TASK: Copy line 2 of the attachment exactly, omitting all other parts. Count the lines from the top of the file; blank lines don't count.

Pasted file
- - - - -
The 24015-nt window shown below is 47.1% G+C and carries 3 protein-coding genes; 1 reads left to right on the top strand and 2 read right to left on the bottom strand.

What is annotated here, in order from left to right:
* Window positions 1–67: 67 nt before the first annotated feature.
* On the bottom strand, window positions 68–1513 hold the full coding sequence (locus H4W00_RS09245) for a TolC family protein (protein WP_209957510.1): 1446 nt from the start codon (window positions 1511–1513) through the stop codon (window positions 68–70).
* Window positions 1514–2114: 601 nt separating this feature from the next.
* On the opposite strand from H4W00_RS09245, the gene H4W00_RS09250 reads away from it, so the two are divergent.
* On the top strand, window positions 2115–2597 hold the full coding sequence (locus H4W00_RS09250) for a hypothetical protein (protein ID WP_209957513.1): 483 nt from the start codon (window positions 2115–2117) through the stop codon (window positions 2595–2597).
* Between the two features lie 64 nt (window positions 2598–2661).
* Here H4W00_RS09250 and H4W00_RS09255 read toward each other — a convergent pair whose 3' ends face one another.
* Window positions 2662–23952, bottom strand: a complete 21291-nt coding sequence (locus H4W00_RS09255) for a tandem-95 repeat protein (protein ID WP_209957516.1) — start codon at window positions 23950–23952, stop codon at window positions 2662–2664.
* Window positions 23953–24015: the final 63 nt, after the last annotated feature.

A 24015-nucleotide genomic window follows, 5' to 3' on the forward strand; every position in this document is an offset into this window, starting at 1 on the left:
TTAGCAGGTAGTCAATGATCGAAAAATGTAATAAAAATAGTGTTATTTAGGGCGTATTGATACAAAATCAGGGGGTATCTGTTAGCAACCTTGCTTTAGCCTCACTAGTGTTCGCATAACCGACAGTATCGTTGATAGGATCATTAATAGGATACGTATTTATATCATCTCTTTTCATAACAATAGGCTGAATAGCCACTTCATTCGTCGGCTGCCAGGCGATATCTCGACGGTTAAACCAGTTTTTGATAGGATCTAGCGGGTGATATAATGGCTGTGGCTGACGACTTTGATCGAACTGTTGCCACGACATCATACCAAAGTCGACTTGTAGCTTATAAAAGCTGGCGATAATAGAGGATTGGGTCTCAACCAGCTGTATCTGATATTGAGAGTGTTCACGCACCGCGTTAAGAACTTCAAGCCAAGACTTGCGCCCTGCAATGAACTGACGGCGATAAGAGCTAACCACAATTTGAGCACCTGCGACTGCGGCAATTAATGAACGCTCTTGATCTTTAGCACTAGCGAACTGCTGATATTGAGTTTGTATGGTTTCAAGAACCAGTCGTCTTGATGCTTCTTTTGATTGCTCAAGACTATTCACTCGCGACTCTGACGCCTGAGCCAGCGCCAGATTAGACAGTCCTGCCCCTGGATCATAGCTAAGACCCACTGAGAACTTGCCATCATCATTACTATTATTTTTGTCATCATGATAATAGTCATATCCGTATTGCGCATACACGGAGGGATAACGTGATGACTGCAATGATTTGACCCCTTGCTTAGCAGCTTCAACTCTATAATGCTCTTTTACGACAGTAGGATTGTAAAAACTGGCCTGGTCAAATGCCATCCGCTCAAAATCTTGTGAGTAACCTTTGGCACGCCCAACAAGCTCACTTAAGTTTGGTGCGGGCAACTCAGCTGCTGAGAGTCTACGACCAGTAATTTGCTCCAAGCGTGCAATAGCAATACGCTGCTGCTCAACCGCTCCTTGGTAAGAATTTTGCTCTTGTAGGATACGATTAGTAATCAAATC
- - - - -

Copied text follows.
What is annotated here, in order from left to right: